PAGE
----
The string tension on your tennis racquet can really impact the way you hit the ball. There are some general guidelines to string tension - the higher the tension you get less power, more control, less durability, and less feel. Another thing that happens with people that hit with racquets strung fairly tight is that they develop "tennis elbow" and other arm problems. With loosely strung racquets you can more power, feel, and durability, but you lose control. Beginners often get caught wanting to generate a lot of power but forget that who cares how hard you hit the if it goes out all the time. Therefore, we suggest a median string tension so you get a good balance of power and control to start with. I string my racquets at close to 70 lbs since I take big swings at the ball and hit with heavy topspin. Andre Agassi used to string his racquets at over 70 lbs while guys like John McEnroe was much less. When you first get a tennis racquet the pro should be able to get you a string and tension that fits your game. As you progress, try different tensions periodically to see how your game changes. I know for a fact that if I use my brothers racquet (strung loose) it takes a long time for me to get used to the lack of control. When you are talking about string gauge, terms like spin, feel, comfort, durability, and elasticity all come into play. Thicker gauge tennis string provides less of all those attributes except you do get more durability. Thinner gauge strings break more often, but provide more of everything else. Again, it's a trade-off on what characteristics you want from a tennis string and once you play enough you should have a better understanding of these terms.

Best Tennis Racquet String:

As you can decipher by reading all the ingredients that go into strings, tensions, and gauges, it's hard to say which tennis string is truly "the best". It's almost like saying which golf clubs or golf balls are the best. Each has it's own attributes that make it unique and so personal preference decides which one you choose. The one thing I will say is that you will get comfortable with one type, so be sure to demo out a bunch of racquets and get a feel for the different types of strings and tensions before deciding on a new racquet/string. We found several sites that rate and rank tennis strings with in depth reviews and reasons for the high or low scores. The two best sites are Stringforum.net and an older rating system done in 1996 by the USRSA. You'd be surprised at how well the strings of 1996 stack up against the current versions. Tennis-Warehouse.com also offers up some reviews on the latest string offerings.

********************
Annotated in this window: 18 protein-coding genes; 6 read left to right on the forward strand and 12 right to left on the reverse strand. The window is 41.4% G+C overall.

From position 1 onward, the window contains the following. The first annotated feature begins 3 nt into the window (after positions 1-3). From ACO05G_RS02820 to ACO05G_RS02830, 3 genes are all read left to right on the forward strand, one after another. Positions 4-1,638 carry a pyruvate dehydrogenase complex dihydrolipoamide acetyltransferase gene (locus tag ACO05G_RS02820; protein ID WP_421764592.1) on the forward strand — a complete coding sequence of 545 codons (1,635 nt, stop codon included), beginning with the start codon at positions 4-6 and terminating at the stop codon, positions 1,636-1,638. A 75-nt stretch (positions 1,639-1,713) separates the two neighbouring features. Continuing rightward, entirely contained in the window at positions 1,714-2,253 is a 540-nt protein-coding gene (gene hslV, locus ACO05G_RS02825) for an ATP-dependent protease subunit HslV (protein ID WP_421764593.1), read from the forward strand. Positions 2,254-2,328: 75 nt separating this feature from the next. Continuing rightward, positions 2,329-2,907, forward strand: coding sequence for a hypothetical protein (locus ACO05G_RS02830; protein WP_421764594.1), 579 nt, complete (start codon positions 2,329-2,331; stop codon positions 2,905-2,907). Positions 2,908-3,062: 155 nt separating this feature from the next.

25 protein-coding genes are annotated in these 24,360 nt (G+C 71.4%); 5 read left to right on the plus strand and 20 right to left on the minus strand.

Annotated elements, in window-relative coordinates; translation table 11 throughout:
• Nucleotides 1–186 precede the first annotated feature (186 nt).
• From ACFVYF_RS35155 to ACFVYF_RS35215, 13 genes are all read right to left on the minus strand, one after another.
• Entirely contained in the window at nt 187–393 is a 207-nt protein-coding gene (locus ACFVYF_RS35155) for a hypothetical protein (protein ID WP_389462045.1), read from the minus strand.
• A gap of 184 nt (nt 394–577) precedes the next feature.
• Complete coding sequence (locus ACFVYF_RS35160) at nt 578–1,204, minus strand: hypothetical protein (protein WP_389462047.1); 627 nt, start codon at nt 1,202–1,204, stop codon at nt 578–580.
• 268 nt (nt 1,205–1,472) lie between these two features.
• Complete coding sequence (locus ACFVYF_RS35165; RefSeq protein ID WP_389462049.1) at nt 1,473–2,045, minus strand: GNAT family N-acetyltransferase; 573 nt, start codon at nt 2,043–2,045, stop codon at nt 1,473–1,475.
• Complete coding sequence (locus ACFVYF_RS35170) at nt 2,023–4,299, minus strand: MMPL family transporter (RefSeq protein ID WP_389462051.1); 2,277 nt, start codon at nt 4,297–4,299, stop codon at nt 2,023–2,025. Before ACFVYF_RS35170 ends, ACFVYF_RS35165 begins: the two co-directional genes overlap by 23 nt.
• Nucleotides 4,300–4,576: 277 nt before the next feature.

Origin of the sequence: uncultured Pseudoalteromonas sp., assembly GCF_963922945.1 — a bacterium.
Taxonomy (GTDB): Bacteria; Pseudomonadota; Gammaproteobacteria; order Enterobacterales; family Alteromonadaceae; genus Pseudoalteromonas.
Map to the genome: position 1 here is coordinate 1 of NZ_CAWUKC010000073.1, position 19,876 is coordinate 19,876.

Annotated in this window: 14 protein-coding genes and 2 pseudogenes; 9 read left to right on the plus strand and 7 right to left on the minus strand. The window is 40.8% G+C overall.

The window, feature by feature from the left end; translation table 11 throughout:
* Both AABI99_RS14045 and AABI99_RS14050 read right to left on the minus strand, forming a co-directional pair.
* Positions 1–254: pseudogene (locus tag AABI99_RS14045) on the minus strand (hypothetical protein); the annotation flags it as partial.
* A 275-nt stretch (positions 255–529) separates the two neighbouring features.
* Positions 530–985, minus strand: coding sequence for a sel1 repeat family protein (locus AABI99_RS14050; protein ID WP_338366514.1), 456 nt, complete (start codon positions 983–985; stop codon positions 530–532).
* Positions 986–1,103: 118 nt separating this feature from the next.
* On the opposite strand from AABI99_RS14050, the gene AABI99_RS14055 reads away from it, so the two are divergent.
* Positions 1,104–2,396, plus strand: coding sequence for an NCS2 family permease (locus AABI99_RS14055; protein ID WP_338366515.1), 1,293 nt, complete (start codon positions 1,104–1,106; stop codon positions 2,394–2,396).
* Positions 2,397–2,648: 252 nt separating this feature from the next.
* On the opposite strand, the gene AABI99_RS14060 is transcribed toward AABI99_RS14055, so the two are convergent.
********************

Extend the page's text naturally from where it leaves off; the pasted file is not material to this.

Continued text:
Buying Tennis String:

I have always bought my tennis string from the ads in the back of Tennis Magazine from companies like Midwest Sports and Holabird Sports. Of course, that was before the Internet came along and made things so easy when ordering tennis supplies. Now, I can price compare within minutes by looking at websites such as Tennis-warehouse.com. Tennis Warehouse carries all the major brands of tennis strings like Wilson, Kirschbaum, Tecnifibre, Head, Gamma, Babolat, Gosen, Prince, Luxilon, and Yonex. Some strings are sold as low as $3/set while Babolat VS Natural Team Gut 17 (1.25) String goes for $34.95. I think a string for about $8 is a good buy since stringing will cost you probably $15 to $20 for the labor involved. You can check out the most popular tennis string online here.